Arianna Giménez Beltrán

Copyright 2017

HUNGERLAND is a multimedia project born as an answer to the contemporary economic system and its current representation: the economic crisis. Following the trail of hunger in Spain, HUNGERLAND expects bringing to light how capitalism and powers that hold it push population to survive out of vital rights.

Cuts in health and education, unemployment and household debt have left much of the population impoverished. Thousands of Spanish families not only face a housing and energy emergency; also a food emergency. This represents the final step in the scale of deprivation, it means, having nothing to eat.
Before the crisis, we refered to food security in terms of preservation of security, health standards and cleanliness of food. Not anymore: today talk about food security means talking about the difficulties that people face for getting food that garantizes their needs.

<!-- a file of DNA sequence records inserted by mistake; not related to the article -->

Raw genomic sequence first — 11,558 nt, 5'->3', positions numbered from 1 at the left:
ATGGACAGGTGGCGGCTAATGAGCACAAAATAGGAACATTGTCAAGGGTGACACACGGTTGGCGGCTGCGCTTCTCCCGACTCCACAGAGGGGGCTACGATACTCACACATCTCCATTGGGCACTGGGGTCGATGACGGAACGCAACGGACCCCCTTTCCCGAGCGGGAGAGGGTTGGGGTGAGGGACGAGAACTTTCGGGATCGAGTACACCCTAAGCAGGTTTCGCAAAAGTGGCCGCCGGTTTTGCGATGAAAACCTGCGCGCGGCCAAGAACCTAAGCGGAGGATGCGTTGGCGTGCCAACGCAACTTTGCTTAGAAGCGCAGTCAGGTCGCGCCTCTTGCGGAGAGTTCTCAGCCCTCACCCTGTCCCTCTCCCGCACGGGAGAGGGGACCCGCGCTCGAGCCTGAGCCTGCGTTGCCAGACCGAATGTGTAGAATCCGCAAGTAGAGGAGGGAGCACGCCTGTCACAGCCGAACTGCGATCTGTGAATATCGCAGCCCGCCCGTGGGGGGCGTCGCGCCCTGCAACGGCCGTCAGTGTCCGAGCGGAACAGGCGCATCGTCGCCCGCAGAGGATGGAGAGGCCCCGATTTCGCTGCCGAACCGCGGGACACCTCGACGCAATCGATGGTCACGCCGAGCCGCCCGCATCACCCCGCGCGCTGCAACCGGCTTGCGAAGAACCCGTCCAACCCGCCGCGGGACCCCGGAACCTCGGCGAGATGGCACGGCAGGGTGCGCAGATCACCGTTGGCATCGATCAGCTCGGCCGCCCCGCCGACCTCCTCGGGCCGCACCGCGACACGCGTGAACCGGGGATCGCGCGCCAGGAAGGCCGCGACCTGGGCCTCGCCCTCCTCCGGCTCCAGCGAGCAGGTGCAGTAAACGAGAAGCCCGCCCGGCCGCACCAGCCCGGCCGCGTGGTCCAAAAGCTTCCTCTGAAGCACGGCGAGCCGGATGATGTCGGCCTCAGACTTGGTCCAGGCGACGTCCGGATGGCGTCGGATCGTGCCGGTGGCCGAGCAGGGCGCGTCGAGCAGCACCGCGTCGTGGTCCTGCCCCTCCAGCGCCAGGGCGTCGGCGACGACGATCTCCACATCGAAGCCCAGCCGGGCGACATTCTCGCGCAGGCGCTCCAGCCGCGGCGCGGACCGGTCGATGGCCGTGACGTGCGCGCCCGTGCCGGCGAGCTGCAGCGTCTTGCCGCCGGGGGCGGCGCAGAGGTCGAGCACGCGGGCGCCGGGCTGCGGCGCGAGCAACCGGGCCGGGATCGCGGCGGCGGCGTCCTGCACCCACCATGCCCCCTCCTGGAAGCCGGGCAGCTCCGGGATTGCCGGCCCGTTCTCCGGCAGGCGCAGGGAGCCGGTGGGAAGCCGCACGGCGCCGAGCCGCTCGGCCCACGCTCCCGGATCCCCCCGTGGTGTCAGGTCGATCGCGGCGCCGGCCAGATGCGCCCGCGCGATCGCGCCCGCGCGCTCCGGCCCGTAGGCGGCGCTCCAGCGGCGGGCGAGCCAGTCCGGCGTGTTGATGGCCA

Is there hunger in Spain? Is it possible to eat without economic sources? Could we talk about hunger even with a plate on the table? The answer is yes.

Of all of the faces of this comprehensive poverty, hunger is the less visible. When we think about hunger, our imaginary often brings us to images of bodies devastated for big hungers. Or clichés that, on and on, paint the canvas of urban poverty. Then, we can easily believe that in Spanish homes the right to food is provided.

HUNGERLAND combines photography, video and text documenting different cases where the right to food is vulnerated and, then, facing and naming a reality that, often, don't become known out of homes that suffer it. Minewhile politicians talk about an hipothetical end of the crisis in Spain, HUNGERLAND confronts spectators to a close reality, but intangible, and alerts about the wounds we are getting use to live with.

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